In Europe and Australia, governments have relaxed the enforcement of laws on possessing ?soft? drugs. In Switzerland, farmers who grow cannabis for commercial sale within the country will be protected from prosecution if a new government proposal goes through. In Britain, Michael Portillo, a top opposition politician, advocates legalisation. But it is hard for an individual country to set its own course without becoming a net exporter, as the experience of Europe’s more liberal countries shows. Ultimately, the policies of the world’s biggest drugs importer will limit the freedom of others to act.

At the heart of the debate on drugs lies a moral question: what duty does the state have to protect individual citizens from harming themselves? The Economist has always taken a libertarian approach. It stands with John Stuart Mill, whose famous essay ?On Liberty? argued that:

The only purpose for which power can be rightfully exercised over any member of a civilised community, against his will, is to prevent harm to others. His own good, either physical or moral, is not a sufficient warrant. He cannot rightfully be compelled to do or forbear because it will be better for him to do so, because it will make him happier, because, in the opinions of others, to do so would be wise, or even right. These are good reasons for remonstrating with him, or reasoning with him, or persuading him, or entreating him, but not for compelling him, or visiting him with any evil in case he do otherwise. Over himself, over his own body and mind, the individual is sovereign.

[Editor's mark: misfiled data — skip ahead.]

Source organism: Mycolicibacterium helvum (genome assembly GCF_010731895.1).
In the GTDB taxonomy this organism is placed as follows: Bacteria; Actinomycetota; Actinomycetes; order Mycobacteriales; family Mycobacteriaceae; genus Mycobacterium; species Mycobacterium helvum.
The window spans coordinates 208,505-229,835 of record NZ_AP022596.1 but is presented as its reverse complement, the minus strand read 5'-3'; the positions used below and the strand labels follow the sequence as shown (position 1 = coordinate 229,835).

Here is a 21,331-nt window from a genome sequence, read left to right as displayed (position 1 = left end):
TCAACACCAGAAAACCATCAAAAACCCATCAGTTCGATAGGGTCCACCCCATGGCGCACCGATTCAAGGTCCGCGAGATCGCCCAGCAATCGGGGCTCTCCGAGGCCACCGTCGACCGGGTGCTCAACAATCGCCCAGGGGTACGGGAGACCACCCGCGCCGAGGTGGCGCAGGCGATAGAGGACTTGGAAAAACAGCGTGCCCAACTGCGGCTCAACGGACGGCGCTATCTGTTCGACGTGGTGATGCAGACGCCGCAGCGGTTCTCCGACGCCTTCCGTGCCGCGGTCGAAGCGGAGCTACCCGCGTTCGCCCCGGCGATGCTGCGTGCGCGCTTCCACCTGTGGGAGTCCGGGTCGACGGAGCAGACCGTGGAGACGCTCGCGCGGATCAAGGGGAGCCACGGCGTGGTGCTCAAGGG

This survey broadly endorses that view. But it tempers liberalism with pragmatism. Mill was not running for election. Attitudes towards drug-taking may be changing, but it will be a long time before most voters are comfortable with a policy that involves only remonstration and reason. People fret about protecting youngsters, a group that Mill himself accepted might need special protection. They fret, too, that drug-takers may not be truly ?sovereign? if they become addicted. And some aspects of drug-taking do indeed harm others. So a first priority is to look for measures that reduce the harm drugs do, both to users and to society at large.

How did we get here?

VOTERS?and governments?change their minds about ways to deal with activities they disapprove of. Governments used to ban gambling; now many run their own lotteries. Prostitution, although still generally illegal, is rarely the target of police campaigns. Attitudes to alcohol have changed in the past century-and-half. So have attitudes to drugs.

In 19th-century America, campaigners talked of the demon drink in much the same way that they now talk of drugs. The temperance movement blamed booze for crime, ?moral degeneracy?, broken families and business failure. In America, this led to Prohibition, with its accompanying crime and bootlegging. In England, campaigners won restrictions on access, in the shape of the pub-closing hours that have puzzled foreign visitors ever since. It may have been a bore, but it was a less socially costly way of dealing with an undesirable habit than a ban.

Today’s illegal drugs were patent medicines in the 19th century. Morphine and opium were freely available in both Europe and America. Victorian babies were quietened with Godfrey’s Cordial, which contained opium. Cocaine was the basis of remedies for the common cold. When Atlanta prohibited alcohol, John Pemberton, producer of a health drink called French Wine Coca, developed a version that was non-alcoholic but still contained traces of coca, thereby creating the world’s best-selling soft drink. As for marijuana, Queen Victoria reputedly used it to soothe the royal period pains.